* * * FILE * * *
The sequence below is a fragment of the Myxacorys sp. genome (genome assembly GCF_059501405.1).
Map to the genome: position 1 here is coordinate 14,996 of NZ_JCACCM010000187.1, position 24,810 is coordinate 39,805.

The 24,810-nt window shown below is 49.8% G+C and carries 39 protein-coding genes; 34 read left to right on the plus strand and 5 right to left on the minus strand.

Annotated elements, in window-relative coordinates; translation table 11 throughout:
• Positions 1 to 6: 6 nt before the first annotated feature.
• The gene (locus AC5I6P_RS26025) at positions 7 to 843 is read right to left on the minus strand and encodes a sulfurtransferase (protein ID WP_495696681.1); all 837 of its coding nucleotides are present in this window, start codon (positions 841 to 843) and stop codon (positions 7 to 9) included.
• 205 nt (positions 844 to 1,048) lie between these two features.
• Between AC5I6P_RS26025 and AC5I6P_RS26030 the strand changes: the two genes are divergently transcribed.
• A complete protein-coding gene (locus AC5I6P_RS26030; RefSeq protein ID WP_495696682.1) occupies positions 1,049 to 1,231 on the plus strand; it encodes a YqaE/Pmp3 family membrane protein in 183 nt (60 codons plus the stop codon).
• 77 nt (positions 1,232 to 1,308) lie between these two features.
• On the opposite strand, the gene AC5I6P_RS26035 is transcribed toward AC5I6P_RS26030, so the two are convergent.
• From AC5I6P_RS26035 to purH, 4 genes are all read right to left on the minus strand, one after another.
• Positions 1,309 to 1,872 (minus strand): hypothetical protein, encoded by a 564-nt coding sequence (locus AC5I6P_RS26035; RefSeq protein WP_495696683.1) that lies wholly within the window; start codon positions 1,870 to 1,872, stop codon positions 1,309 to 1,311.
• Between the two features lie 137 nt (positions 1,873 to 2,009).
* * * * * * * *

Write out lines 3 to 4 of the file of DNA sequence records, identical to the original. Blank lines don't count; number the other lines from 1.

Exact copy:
The 24,810-nt window shown below is 49.8% G+C and carries 39 protein-coding genes; 34 read left to right on the plus strand and 5 right to left on the minus strand.

Annotated elements, in window-relative coordinates; translation table 11 throughout: